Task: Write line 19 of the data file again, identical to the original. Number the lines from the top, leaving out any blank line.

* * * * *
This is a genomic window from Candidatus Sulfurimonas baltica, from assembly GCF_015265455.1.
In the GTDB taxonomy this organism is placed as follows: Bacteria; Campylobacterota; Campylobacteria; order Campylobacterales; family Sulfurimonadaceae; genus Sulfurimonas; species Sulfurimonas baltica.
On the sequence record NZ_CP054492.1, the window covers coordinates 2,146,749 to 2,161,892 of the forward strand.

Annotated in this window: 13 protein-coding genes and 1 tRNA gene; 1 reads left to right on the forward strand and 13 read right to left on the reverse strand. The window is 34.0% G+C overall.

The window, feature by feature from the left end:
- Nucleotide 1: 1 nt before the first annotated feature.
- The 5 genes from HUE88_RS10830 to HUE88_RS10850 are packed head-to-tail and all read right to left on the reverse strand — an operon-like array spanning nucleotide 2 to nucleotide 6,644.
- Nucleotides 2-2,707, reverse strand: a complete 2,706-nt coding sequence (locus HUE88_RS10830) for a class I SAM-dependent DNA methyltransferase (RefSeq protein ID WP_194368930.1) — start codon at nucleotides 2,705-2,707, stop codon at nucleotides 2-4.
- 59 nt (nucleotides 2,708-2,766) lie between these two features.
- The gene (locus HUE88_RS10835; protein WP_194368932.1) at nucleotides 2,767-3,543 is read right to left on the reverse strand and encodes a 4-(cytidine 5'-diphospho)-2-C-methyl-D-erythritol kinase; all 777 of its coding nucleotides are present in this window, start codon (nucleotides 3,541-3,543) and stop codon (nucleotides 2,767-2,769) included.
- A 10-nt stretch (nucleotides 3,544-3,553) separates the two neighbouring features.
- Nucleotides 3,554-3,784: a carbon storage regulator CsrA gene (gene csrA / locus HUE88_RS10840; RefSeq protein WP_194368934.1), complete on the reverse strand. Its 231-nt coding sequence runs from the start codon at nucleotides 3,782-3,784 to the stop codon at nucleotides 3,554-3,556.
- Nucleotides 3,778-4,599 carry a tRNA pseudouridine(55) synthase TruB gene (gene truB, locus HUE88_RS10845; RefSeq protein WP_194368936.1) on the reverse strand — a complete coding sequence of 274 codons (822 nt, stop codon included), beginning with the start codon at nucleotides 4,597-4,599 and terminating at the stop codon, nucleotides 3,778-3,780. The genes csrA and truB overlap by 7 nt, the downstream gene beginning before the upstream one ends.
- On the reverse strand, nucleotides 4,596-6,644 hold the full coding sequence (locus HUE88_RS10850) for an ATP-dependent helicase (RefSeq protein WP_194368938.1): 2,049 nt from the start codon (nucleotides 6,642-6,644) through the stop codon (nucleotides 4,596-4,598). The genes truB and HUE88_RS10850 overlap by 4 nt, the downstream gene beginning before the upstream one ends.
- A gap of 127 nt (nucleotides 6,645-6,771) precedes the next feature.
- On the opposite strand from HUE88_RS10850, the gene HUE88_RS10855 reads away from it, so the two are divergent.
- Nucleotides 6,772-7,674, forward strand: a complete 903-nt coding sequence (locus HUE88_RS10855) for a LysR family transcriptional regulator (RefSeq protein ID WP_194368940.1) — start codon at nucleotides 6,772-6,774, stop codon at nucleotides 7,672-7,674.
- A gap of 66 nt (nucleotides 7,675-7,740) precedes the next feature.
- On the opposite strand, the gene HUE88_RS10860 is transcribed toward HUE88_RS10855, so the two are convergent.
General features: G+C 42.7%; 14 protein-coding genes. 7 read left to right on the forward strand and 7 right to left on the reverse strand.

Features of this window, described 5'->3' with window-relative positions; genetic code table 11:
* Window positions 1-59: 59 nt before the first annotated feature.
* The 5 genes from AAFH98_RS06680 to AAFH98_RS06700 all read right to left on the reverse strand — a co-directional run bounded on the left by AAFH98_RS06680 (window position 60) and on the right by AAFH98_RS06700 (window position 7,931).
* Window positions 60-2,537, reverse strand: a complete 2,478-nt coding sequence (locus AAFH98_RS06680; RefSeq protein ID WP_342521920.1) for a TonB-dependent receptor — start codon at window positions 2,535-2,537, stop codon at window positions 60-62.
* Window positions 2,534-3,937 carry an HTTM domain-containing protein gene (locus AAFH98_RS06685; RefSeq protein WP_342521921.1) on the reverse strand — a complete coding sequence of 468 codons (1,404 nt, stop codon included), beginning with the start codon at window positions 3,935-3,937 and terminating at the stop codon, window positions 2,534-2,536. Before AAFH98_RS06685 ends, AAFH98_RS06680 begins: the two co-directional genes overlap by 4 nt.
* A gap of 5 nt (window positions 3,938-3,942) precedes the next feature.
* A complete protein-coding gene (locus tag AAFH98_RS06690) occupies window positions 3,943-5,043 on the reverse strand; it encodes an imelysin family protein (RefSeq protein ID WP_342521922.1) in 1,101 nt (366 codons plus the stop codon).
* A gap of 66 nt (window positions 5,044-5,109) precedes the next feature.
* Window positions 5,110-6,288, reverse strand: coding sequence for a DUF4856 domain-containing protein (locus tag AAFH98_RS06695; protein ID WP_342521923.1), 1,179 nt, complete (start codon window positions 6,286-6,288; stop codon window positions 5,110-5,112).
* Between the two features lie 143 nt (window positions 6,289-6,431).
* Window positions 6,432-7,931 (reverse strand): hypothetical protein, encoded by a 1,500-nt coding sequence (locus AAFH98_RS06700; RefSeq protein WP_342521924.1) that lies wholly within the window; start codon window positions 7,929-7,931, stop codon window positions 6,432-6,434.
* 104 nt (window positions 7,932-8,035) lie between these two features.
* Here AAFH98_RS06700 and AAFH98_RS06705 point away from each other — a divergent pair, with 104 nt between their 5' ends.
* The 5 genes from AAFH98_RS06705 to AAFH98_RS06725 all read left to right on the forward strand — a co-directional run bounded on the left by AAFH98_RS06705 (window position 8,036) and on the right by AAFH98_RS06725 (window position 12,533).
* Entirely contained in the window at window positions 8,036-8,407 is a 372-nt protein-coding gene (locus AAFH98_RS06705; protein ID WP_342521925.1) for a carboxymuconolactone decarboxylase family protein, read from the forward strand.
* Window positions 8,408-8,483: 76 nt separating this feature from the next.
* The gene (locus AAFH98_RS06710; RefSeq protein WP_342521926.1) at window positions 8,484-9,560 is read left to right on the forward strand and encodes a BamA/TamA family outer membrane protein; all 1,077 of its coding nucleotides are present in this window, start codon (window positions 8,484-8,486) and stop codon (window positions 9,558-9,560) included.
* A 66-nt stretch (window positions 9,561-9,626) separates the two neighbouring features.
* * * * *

- On the opposite strand, the gene HUE88_RS10860 is transcribed toward HUE88_RS10855, so the two are convergent.